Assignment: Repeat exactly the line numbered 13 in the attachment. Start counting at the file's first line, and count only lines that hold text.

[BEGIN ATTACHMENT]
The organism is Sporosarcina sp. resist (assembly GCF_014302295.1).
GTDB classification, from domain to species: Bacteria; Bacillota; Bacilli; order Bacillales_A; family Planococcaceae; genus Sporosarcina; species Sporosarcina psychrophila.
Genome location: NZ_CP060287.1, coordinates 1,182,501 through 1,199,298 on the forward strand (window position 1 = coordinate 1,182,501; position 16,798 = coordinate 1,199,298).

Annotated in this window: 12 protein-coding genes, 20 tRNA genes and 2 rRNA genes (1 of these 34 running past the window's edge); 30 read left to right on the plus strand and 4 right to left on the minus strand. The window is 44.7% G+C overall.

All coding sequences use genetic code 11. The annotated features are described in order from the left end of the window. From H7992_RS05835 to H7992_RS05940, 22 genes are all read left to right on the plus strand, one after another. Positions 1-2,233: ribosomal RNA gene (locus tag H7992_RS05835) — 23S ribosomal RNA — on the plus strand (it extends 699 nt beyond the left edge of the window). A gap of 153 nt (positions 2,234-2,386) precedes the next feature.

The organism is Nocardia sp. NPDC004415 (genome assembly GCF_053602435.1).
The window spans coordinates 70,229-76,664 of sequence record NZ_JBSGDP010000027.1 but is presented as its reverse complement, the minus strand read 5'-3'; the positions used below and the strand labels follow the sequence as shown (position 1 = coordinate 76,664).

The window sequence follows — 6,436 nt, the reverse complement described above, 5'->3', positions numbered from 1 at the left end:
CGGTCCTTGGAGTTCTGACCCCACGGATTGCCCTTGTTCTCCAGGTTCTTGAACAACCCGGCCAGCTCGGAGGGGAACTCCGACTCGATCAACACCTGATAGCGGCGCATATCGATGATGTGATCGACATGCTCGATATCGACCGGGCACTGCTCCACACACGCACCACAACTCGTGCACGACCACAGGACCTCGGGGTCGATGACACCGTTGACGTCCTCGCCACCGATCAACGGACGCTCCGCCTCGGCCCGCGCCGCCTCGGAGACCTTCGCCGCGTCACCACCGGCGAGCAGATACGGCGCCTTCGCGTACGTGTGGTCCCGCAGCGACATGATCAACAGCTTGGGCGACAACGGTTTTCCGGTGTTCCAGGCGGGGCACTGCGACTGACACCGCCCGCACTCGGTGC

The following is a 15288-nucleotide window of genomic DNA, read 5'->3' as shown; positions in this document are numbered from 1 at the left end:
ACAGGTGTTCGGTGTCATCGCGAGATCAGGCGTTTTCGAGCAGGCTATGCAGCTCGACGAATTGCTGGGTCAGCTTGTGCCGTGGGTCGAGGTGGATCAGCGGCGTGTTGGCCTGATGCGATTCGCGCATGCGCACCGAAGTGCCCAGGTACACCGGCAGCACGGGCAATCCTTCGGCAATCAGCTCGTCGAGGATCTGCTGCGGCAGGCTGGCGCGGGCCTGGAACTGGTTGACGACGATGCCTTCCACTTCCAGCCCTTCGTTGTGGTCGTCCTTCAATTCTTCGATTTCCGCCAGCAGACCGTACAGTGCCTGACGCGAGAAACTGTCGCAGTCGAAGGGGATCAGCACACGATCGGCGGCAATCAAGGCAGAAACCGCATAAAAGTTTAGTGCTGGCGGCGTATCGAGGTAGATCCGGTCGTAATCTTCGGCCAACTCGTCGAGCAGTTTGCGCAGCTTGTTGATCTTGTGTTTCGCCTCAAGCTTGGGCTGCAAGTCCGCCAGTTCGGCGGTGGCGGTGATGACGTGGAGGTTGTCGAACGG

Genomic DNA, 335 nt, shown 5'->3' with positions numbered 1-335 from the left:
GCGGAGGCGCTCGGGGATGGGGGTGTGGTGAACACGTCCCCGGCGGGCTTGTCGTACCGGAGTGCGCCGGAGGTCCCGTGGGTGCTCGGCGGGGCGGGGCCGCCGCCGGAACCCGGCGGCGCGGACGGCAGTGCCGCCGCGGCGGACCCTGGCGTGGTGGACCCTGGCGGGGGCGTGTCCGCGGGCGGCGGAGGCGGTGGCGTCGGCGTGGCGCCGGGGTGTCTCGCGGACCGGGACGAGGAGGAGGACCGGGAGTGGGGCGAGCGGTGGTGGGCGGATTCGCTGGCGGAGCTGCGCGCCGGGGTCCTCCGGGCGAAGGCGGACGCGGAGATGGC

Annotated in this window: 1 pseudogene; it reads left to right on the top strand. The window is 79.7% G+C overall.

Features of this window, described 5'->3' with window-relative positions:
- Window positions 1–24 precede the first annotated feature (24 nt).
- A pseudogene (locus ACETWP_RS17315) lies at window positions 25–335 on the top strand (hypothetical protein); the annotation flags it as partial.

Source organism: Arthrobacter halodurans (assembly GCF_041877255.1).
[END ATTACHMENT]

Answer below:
GCGGAGGCGCTCGGGGATGGGGGTGTGGTGAACACGTCCCCGGCGGGCTTGTCGTACCGGAGTGCGCCGGAGGTCCCGTGGGTGCTCGGCGGGGCGGGGCCGCCGCCGGAACCCGGCGGCGCGGACGGCAGTGCCGCCGCGGCGGACCCTGGCGTGGTGGACCCTGGCGGGGGCGTGTCCGCGGGCGGCGGAGGCGGTGGCGTCGGCGTGGCGCCGGGGTGTCTCGCGGACCGGGACGAGGAGGAGGACCGGGAGTGGGGCGAGCGGTGGTGGGCGGATTCGCTGGCGGAGCTGCGCGCCGGGGTCCTCCGGGCGAAGGCGGACGCGGAGATGGC